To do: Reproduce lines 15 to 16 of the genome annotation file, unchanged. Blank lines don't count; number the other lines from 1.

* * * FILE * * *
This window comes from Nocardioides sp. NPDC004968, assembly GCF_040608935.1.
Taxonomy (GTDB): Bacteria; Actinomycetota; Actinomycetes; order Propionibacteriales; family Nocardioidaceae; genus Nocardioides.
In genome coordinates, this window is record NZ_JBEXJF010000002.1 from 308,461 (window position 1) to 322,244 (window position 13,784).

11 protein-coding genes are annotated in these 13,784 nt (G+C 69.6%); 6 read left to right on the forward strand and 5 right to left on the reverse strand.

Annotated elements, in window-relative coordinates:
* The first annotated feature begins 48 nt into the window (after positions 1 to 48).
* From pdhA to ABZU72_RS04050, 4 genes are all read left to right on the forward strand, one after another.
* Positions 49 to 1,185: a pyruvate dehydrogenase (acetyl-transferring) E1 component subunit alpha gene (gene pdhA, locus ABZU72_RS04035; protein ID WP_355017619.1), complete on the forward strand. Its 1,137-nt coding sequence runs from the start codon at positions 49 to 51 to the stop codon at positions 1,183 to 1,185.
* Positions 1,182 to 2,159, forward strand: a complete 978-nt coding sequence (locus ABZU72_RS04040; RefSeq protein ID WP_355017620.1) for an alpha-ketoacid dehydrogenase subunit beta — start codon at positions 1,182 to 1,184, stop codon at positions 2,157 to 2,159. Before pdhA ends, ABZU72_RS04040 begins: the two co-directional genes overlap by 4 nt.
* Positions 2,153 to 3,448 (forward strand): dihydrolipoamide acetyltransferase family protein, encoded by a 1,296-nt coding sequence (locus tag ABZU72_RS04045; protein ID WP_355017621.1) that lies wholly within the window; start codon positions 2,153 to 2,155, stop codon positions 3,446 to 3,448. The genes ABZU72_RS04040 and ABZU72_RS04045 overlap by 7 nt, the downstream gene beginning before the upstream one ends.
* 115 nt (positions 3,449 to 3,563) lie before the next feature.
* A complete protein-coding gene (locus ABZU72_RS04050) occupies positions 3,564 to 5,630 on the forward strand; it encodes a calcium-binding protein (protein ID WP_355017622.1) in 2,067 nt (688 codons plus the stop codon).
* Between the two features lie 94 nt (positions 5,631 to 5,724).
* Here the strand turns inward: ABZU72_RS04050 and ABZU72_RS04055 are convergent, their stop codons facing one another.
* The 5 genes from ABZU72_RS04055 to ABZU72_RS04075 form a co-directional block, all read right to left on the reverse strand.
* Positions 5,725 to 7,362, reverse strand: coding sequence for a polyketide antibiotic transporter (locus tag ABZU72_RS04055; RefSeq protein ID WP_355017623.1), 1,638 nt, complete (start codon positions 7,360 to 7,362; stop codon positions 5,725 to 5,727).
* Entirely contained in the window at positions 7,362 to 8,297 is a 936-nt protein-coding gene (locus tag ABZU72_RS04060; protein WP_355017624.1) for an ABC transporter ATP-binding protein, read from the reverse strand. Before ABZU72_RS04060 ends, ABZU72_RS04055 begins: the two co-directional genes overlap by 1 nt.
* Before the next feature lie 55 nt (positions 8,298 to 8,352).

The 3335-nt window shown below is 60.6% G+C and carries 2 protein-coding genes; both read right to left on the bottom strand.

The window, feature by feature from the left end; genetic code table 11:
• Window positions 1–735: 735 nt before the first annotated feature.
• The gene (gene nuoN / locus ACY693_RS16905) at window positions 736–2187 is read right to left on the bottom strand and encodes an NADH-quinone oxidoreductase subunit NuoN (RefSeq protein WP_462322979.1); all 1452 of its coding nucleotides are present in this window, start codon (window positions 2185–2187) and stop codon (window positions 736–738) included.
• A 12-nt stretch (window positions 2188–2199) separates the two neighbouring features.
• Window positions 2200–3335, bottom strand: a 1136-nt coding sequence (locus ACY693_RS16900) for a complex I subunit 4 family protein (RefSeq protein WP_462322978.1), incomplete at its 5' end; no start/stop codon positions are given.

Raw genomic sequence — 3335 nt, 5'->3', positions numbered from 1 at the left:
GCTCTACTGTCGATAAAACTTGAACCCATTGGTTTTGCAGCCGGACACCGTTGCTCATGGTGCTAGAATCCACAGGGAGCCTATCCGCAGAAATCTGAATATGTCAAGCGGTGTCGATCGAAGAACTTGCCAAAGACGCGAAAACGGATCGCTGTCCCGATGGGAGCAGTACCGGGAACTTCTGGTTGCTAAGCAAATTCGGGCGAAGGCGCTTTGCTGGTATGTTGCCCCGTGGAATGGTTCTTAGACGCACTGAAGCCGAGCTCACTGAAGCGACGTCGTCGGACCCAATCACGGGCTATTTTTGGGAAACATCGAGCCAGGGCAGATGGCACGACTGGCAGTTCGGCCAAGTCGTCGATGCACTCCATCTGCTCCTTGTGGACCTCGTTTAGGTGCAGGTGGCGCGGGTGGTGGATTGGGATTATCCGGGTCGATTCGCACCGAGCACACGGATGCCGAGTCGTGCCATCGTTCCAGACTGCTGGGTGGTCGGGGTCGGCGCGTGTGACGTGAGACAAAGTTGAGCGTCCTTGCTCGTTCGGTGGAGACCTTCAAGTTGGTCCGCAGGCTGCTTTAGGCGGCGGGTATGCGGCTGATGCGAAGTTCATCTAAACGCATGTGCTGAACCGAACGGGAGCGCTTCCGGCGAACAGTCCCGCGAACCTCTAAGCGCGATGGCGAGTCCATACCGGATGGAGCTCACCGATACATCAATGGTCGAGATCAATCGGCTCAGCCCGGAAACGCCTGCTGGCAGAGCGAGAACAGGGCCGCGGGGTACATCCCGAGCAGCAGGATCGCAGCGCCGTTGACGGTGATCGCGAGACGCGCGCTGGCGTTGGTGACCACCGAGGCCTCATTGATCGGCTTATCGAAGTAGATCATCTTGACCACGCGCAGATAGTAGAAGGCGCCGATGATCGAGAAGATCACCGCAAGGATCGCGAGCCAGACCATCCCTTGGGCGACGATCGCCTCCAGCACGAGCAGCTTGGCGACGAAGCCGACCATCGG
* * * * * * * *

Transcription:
* The 5 genes from ABZU72_RS04055 to ABZU72_RS04075 form a co-directional block, all read right to left on the reverse strand.
* Positions 5,725 to 7,362, reverse strand: coding sequence for a polyketide antibiotic transporter (locus tag ABZU72_RS04055; RefSeq protein ID WP_355017623.1), 1,638 nt, complete (start codon positions 7,360 to 7,362; stop codon positions 5,725 to 5,727).